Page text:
In order to ensure the location in the vacuole, it is conceivable to use one of the following transit peptides: the N-terminal sequence (146 amino acids) of the patatin protein (Sonnewald et al., Plant J. 1 (1991), 95-106) or the signal sequences described by Matsuoka and Neuhaus (Journal of Experimental Botany 50 (1999), 165-174); Chrispeels and Raikhel (Cell 68 (1992), 613-616); Matsuoka and Nakamura (Proc. Natl. Acad. Sci. USA 88 (1991), 834-838); Bednarek and Raikhel (Plant Cell 3 (1991), 1195-1206); and Nakamura and Matsuoka (Plant Phys. 101 (1993), 1-5).
 In order to ensure the location in the mitochondria, it is for example conceivable to use the transit peptide described by Braun (EMBO J. 11, (1992), 3219-3227).
 In order to ensure the location in the apoplast, it is conceivable to use one of the following transit peptides: signal sequence of the proteinase inhibitor II-gene (Keil et al., Nucleic Acid Res. 14 (1986), 5641-5650; von Schaewen et al., EMBO J. 9 (1990), 30-33), of the levansucrase gene from Erwinia amylovora (Geier and Geider, Phys. Mol. Plant Pathol. 42 (1993), 387-404), of a fragment of the patatin gene B33 from Solanum tuberosum, which encodes the first 33 amino acids (Rosahl et al., Mol Gen. Genet. 203 (1986), 214-220) or of the one described by Oshima et al. (Nucleic Acid Res. 18 (1990), 181).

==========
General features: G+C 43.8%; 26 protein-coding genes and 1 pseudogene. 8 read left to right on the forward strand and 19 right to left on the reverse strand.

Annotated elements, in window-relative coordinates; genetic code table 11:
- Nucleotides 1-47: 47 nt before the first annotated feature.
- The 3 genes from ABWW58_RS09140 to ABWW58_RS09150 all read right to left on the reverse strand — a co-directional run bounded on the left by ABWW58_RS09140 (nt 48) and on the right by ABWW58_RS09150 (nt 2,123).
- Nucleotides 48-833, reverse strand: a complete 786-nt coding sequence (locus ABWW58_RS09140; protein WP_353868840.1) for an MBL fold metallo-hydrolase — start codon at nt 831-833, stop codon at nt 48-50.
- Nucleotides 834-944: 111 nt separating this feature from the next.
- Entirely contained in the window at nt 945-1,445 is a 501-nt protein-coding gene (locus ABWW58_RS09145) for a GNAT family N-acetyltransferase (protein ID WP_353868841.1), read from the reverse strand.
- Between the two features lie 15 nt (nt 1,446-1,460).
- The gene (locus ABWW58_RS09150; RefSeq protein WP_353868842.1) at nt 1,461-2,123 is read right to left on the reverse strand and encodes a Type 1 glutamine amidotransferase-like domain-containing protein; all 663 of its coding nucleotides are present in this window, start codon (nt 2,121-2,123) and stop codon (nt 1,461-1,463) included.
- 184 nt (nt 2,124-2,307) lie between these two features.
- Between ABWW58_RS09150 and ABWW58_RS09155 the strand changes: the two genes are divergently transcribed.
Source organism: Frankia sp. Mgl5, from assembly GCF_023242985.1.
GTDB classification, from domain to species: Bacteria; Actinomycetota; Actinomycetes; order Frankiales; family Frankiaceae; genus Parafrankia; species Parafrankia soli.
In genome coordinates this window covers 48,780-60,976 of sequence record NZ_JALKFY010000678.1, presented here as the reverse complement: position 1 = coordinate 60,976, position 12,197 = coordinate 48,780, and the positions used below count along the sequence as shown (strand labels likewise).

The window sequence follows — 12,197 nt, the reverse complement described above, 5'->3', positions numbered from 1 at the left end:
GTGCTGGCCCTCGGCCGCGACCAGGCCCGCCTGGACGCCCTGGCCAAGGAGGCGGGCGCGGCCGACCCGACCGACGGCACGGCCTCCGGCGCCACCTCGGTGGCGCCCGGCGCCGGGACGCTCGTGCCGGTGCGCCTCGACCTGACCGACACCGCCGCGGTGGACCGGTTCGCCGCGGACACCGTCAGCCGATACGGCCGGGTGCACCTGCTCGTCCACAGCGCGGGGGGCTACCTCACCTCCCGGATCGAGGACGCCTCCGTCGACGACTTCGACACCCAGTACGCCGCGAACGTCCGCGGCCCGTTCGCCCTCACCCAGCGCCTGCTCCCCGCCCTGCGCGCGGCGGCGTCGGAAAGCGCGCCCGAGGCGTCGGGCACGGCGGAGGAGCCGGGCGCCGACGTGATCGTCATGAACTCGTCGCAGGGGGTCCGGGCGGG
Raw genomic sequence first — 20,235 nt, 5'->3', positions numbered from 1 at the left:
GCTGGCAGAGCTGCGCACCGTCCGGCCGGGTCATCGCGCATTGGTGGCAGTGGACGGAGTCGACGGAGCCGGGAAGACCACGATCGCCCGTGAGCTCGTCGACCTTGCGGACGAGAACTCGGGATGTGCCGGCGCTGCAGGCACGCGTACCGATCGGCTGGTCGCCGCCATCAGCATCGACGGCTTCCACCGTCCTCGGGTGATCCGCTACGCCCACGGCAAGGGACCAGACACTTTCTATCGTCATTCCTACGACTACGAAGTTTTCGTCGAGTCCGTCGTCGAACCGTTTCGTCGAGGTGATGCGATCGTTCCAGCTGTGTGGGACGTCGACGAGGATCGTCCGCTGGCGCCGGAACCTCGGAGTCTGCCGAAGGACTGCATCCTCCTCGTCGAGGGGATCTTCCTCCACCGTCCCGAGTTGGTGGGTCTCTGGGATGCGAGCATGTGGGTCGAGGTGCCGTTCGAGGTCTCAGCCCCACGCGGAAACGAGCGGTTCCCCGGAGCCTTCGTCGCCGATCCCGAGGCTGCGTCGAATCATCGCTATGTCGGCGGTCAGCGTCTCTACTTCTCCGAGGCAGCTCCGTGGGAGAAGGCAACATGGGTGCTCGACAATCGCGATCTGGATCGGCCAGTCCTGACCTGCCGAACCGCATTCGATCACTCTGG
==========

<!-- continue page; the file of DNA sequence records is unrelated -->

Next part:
The transgenic plants according to the invention may, in principle, be plants of any plant species, that is to say they may be monocotyledonous and dicotyledonous plants. Preferably, the plants are useful plants cultivated by man for nutrition or for technical, in particular industrial, purposes. They are preferably starch-storing plants, for instance cereal species (rye, barley, oat, wheat, millet, sago etc.), rice, pea, marrow pea, cassava and potato; tomato, rape, soybean, hemp, flax, sunflower, cow pea or arrowroot, fiber-forming plants (e.g. flax, hemp, cotton), oil-storing plants (e.g. rape, sunflower, soybean) and protein-storing plants (e.g. legumes, cereals, soybeans). The invention also relates to fruit trees and palms. Moreover, the invention relates to forage plants (e.g. forage and pasture grasses, such as alfalfa, clover, ryegrass) and vegetable plants (e.g. tomato, lettuce, chicory) and ornamental plants (e.g. tulips, hyacinths). Sugar-storing and/or starch-storing plants are preferred. Sugar cane and sugar beet, maize, rice, wheat and tomato plants are particularly preferred, and potato plants most preferred.